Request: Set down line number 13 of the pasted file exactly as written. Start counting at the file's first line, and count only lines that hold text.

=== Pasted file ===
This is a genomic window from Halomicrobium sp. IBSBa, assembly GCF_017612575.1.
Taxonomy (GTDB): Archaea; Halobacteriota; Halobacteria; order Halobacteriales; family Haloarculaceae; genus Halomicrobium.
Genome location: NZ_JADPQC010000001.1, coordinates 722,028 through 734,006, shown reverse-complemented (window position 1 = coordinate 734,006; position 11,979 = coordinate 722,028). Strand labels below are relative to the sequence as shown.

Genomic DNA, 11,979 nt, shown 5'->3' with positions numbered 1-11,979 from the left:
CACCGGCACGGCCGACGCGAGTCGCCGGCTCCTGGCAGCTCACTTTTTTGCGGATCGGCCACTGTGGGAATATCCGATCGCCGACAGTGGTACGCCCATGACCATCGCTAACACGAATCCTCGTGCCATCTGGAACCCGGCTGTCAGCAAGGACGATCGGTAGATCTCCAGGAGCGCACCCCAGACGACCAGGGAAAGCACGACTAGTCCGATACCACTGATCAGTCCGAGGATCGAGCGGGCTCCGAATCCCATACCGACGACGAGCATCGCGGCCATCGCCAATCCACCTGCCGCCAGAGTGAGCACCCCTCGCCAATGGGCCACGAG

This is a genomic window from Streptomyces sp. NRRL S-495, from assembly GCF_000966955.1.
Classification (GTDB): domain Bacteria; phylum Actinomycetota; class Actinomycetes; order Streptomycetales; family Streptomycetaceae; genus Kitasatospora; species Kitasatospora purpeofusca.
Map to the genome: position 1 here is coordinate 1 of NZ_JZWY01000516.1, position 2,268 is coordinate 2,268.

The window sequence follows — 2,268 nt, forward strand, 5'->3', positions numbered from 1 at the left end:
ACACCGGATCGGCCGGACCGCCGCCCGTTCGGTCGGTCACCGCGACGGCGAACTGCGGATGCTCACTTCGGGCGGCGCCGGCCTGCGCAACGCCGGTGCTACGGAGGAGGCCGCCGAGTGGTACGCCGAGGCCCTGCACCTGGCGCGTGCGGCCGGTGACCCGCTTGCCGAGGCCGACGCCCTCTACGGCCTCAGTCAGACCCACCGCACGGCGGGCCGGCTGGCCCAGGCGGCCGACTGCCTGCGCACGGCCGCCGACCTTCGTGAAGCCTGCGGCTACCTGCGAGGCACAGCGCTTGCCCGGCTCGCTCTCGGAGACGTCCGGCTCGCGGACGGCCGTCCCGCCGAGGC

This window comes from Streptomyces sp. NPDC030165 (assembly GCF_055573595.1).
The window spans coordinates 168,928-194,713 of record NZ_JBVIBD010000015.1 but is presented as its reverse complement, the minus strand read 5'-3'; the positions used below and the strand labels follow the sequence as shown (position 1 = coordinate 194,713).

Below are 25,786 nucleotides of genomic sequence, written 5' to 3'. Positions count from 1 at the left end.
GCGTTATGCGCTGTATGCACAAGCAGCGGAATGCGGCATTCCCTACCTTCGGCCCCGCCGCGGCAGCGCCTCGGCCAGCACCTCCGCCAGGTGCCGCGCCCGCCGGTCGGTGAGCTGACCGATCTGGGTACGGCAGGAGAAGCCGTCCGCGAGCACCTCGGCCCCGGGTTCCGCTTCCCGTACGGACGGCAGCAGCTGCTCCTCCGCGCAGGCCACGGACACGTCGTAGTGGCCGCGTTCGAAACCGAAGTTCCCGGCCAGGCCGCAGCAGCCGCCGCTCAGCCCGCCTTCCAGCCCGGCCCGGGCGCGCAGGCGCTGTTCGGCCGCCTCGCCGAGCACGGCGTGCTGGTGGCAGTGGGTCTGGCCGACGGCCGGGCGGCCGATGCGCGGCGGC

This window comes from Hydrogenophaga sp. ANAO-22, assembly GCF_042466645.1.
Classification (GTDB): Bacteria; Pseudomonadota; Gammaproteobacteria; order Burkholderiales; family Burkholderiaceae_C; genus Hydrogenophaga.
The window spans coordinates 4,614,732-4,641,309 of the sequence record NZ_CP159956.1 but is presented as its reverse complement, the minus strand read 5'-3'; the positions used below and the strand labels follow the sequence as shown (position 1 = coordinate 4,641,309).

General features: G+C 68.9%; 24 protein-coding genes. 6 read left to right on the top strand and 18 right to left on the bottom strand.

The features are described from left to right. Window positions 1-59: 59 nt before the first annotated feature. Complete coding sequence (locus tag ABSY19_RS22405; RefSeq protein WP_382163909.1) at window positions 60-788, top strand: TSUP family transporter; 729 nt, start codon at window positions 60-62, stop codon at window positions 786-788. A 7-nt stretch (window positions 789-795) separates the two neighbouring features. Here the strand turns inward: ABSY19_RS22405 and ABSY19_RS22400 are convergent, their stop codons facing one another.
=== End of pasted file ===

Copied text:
Below are 25,786 nucleotides of genomic sequence, written 5' to 3'. Positions count from 1 at the left end.